Posted by: Cheryl | May 11, 2007 11:41:50 AM

Heh, funny, earlier this week someone pass this one around - http://www.notwithoutmyhandbag.com/babynames/

I can just imagine the job interview:
"So, Googlewhack-24601 Jones, tell use about yourself..."

Posted by: Ben Buchanan | May 11, 2007 12:33:12 PM

Heh. I totally agree with you, John. ;-)

Posted by: Adam-Web-Design-Schilling | May 11, 2007 2:13:18 PM

Consider if you are called Tom Cruise or Julia Roberts or some famous star. You are suddenly unfindable (which maybe a good thing ;) ) on Google. Now you can't predict the names of the popular "stars" before hand. But consider that it can becomes worse if you are buried with noise without some serious SEO. I have that problem.

Still interesting point.

@Adam - ho ho ho ho.

Posted by: Gary Barber | May 11, 2007 4:43:23 PM

It all depends on what you want people to know about you.

Cheryl is not the only employer I know who will google your name before interviewing you for a job.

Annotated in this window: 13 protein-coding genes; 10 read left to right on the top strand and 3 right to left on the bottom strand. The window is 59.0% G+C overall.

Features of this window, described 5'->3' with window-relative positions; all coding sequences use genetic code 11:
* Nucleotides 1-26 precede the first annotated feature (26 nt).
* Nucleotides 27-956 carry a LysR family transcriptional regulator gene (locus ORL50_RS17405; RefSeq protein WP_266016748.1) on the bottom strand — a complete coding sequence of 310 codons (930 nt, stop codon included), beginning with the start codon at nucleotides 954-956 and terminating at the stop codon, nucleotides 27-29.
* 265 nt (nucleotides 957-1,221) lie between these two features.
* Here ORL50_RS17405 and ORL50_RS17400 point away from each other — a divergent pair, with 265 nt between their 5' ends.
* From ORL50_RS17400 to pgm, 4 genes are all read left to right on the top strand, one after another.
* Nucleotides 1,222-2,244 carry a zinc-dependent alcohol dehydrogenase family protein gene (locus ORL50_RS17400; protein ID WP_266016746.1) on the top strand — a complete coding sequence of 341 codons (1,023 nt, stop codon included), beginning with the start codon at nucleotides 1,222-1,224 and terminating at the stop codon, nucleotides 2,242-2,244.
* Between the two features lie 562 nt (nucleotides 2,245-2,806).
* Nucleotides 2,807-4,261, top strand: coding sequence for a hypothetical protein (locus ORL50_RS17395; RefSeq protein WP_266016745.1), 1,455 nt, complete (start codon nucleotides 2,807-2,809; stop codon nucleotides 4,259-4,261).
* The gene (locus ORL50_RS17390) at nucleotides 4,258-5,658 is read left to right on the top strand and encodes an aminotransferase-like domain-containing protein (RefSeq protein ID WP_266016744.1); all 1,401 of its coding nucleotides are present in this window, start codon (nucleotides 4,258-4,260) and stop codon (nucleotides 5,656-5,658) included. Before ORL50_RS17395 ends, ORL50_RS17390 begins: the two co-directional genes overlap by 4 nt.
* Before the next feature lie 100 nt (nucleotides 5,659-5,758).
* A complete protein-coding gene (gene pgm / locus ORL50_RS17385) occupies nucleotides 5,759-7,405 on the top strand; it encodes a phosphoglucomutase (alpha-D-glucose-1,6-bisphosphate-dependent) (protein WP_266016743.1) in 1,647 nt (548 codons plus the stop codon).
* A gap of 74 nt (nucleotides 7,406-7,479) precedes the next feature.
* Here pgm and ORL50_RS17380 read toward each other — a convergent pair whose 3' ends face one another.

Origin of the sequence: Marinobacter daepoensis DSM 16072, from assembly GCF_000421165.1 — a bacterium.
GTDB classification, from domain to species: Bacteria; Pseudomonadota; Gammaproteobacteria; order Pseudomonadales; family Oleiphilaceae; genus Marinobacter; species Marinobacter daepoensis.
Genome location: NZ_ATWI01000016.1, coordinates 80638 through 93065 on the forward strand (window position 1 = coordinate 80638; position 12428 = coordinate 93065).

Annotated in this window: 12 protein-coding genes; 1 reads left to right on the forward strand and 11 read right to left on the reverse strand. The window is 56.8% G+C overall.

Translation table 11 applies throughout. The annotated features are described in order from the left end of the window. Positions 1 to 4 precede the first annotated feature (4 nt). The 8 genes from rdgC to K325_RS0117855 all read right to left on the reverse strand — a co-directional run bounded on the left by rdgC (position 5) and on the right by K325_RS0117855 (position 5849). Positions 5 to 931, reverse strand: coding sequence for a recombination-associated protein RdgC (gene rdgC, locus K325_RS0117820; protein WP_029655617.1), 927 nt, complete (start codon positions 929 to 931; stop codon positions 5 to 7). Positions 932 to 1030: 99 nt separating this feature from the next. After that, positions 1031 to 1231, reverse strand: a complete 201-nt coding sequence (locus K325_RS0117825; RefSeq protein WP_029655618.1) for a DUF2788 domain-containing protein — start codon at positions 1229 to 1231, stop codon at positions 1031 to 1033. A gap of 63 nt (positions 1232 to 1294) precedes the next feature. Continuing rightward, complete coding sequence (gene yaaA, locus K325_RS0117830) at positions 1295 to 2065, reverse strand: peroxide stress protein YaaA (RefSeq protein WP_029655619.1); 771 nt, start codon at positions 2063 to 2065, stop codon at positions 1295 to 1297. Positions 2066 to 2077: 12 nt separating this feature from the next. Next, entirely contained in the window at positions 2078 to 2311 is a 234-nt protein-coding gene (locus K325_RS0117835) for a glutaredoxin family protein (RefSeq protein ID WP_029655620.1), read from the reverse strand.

So if you have a murky past, you might want to lose your history on google by changing your name. Though not be able to be found on google, who seriously lessen your employability in this industry.

Similarly if you share you name with somebody with a less salubrious background, ie my old boss had the same name as a gay porn star, it could lead to interesting situations.

The other issue here is google and its successors will hold a huge amount of information about a person. So that stupid rant you posted on a blog/myspace/email list/twitter could come back to haunt you in 5, 10 or 20 years time.

Being findable because you have a relatively unique name or non deplume can be a two edge sword.

Posted by: Nick Cowie | May 11, 2007 7:11:26 PM

I'll proudly collect the 'lamest joke comment' award. ;-)

Posted by: Adam Schilling | May 11, 2007 7:52:12 PM

---People - live your lives interestingly and well. Then, not only will you end up with a reasonable google rank, but when people find you, online or in person, they'll think - what an interesting person, rather than, what a boring sap.---

True and wise words. Besides, when every kid is named Zaphod or Slartibartfast, what's the point.

Posted by: Patrick | May 12, 2007 12:22:50 PM